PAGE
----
Materials PhD help: Low GRE score spooks physics major

In summary, The speaker is worried about their low score on the Quant section of the general GRE and how it may affect their chances of getting into Materials Engineering PhD programs. They share their scores and mention that they did well on the verbal and writing sections but have been told that these scores are not as important for STEM programs. They also mention their studying methods and their struggles with pacing on test day. They cannot afford to retake the GRE and are concerned about their chances. They have a good GPA, research experience, and positive letters of recommendation, but are unsure about their chances of getting into their desired schools. They ask for recommendations and inquire about websites similar to physicsgre.com for engineering programs.
  • #1
Naytile
1
0
Hi.
So, I took the general GRE the other day and did crappy on the Quant. This worries me.
I'm applying to Materials Engineering PhD programs soon. I'd like to get some opinions of how deep of a ditch I've dug for grad school, or how much this retracts from the rest of my credentials. Do I stand a chance?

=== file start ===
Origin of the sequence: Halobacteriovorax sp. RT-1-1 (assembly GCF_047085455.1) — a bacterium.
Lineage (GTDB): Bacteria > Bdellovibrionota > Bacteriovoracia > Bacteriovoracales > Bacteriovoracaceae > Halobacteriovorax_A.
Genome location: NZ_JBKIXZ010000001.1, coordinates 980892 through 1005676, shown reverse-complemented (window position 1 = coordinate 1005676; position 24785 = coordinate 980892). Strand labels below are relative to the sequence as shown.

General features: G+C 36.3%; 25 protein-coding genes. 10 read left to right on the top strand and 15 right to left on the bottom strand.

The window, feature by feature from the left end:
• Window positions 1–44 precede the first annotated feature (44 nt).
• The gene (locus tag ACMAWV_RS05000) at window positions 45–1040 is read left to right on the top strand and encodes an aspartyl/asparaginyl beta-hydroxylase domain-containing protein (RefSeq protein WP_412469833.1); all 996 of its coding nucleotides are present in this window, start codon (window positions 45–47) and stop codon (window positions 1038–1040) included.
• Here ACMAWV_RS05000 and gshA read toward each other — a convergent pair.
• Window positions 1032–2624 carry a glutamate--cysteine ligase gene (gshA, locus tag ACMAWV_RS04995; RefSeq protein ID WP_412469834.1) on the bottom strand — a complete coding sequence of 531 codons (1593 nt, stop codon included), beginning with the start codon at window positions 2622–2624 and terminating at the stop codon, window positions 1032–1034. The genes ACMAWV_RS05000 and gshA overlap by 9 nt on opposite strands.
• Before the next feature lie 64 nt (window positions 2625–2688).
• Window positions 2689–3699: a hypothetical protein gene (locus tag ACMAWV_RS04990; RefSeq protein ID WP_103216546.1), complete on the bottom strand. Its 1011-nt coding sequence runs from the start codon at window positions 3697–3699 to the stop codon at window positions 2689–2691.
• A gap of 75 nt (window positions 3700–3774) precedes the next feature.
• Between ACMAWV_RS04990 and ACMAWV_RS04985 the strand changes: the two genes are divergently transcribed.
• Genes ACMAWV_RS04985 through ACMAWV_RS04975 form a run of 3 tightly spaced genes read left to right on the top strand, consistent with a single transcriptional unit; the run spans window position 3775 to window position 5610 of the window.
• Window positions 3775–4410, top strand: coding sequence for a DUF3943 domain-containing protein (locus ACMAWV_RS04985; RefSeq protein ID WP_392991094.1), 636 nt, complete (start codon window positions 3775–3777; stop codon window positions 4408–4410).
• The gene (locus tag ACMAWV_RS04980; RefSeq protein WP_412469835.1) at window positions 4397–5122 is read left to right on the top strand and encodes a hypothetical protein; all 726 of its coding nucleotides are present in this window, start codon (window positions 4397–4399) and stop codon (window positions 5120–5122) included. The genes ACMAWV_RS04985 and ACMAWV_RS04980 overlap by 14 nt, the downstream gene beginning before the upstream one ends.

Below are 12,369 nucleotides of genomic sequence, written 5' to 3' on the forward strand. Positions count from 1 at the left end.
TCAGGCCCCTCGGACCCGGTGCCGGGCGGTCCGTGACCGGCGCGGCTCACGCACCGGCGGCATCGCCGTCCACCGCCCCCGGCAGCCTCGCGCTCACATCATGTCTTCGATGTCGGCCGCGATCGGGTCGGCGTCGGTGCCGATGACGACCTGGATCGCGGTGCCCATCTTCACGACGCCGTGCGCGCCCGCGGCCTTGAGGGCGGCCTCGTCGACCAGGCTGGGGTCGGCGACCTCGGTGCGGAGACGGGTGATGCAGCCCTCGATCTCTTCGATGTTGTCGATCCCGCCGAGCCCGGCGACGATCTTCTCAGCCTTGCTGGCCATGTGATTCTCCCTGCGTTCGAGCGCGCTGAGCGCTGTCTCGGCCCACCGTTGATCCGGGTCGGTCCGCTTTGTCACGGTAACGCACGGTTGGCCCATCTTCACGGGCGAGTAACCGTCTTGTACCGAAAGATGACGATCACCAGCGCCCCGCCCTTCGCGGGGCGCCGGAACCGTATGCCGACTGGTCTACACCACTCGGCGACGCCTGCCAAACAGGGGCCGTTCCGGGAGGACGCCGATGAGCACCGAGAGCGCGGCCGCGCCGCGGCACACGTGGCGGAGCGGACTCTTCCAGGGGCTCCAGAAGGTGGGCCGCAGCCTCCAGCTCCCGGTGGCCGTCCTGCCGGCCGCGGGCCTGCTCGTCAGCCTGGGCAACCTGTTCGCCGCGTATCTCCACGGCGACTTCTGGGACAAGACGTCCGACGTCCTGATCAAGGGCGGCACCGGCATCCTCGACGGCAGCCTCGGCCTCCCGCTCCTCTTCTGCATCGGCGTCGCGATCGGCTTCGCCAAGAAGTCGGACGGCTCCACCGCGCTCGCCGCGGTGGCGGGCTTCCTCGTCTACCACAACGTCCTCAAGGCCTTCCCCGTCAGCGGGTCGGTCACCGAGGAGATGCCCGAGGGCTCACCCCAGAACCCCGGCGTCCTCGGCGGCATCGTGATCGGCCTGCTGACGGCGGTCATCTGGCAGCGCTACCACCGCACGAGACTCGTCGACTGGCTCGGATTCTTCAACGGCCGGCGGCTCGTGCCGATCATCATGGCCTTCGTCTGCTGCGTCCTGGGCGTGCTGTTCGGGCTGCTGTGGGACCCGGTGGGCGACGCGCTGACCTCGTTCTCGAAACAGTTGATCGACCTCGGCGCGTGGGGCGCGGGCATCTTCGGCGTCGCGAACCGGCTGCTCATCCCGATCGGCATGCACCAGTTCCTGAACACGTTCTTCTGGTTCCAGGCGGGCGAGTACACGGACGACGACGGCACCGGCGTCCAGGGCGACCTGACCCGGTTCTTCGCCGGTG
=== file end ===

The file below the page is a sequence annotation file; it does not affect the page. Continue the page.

My scores ended up being:
164 V / 158 Q // Combined: 322

That's a low quant score! (~70th percentile!) By contrast, I stand out on the verbal and writing sections with barely any effort. I've been told STEM programs don't give a rat's arse about strong verbal and writing scores, so I can't celebrate.
I found that the average Q score for physics AND materials engineering majors is 161... I studied for the GRE about a week ahead of time. I used the Kaplan GRE book, but on test day, I found that what I studied wasn't very helpful. I scored 165V/161Q on one of the ETS PowerPrep practice tests, and lower on the other, so 161Q or higher was definitely what I wanted.
In the end, the time limit slaughtered me on test day. I've always had to be meticulous and thoughtful in math in order to do well. My pacing ended up being the worst on test day rather than in the practice tests.

I won't be able to retake the GRE. It's far too expensive for me on top of applying to grad school and I don't even have the time to take it again in my application plans. I'm afraid of being cut off.